Olmert's two-day visit is taking place despite his resignation amid corruption allegations on September 21. The Israeli politician has also been replaced by Foreign Minister Tzipi Livni, 50, as the leader of Israel's ruling party.
"We will discuss a wide range of issues, including those that cause deep concern and require immediate action," Olmert, 62, told a cabinet meeting on Sunday, referring to "arms supplies to irresponsible elements" and the Iranian "nuclear problem," in which Russia "plays a special role."
Russia has almost finished building the Islamic Republic's first nuclear power plant at Bushehr in the south of Iran.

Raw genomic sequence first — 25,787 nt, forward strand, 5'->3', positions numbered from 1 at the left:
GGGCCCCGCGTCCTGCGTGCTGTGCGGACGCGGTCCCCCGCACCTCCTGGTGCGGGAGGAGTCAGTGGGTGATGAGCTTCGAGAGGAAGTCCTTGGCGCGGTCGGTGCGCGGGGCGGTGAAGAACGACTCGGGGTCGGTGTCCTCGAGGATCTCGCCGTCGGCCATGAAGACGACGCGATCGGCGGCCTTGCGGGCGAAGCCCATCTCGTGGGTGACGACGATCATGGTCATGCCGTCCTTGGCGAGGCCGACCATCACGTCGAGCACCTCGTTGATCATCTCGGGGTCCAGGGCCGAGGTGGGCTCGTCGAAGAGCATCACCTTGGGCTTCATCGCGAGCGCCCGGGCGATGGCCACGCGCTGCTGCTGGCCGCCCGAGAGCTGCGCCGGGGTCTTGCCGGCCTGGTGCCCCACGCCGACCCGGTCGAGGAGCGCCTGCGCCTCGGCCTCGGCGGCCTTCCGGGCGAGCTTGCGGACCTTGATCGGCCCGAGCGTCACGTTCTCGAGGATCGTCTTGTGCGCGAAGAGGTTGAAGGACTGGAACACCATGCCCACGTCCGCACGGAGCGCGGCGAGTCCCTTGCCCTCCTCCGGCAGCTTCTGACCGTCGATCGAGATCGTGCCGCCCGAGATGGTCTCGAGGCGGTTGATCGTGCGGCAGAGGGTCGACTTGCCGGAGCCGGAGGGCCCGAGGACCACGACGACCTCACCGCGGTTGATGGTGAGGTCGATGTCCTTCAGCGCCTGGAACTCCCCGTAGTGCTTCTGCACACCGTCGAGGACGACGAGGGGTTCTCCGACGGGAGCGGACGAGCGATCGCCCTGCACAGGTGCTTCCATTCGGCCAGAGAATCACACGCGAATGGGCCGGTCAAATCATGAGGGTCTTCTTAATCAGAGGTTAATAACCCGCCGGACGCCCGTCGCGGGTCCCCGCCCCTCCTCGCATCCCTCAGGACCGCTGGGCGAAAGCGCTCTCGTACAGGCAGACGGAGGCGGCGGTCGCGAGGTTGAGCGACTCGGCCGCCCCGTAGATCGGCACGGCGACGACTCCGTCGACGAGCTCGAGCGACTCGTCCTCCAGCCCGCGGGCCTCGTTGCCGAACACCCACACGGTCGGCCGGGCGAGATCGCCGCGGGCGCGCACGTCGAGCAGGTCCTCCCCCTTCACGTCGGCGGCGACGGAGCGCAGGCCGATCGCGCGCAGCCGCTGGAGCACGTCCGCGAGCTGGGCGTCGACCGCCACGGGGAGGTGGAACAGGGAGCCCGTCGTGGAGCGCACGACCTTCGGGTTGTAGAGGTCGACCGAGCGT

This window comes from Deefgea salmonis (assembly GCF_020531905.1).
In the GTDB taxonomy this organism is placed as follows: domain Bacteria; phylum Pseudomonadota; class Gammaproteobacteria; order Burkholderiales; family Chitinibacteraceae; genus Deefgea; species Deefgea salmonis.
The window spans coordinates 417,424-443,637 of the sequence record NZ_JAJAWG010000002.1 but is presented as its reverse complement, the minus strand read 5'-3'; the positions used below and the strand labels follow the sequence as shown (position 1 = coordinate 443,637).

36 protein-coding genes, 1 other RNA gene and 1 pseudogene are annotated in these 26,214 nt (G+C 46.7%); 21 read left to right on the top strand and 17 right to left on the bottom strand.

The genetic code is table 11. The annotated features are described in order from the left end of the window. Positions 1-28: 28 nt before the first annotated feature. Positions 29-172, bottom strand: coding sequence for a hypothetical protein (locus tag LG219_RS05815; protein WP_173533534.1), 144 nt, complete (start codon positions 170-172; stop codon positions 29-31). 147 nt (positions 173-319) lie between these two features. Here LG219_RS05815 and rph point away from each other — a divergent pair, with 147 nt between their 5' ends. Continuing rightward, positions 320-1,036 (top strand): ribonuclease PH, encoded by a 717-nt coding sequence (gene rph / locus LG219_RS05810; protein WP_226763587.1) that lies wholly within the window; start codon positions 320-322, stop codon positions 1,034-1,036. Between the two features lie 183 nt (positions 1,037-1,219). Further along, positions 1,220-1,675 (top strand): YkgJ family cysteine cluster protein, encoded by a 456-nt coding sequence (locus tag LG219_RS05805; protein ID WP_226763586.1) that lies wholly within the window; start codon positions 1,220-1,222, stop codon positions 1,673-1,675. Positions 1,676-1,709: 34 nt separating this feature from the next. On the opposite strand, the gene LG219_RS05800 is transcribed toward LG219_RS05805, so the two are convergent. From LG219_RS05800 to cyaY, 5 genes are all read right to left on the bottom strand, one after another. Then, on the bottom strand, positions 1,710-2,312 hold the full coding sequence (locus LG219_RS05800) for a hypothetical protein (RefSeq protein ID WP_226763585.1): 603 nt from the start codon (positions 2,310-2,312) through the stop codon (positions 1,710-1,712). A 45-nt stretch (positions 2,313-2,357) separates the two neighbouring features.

Israel's Defense Ministry has been worried by reports of Russian plans to supply guided missile systems to Iran, the Israeli media said, referring to high-ranking sources in Jerusalem.
Olmert will stress to Moscow that the deal would destroy the strategic military balance in the Middle East, the Haaretz newspaper said on Sunday.
He also brings a long-awaited gift to Moscow - an Israeli government resolution to return to Russia ownership of Jerusalem's Sergei Courtyard. The decision, made on Sunday, ends a long struggle for the return of the two-storey building, built in 1890 to house Russian pilgrims visiting the Holy Land.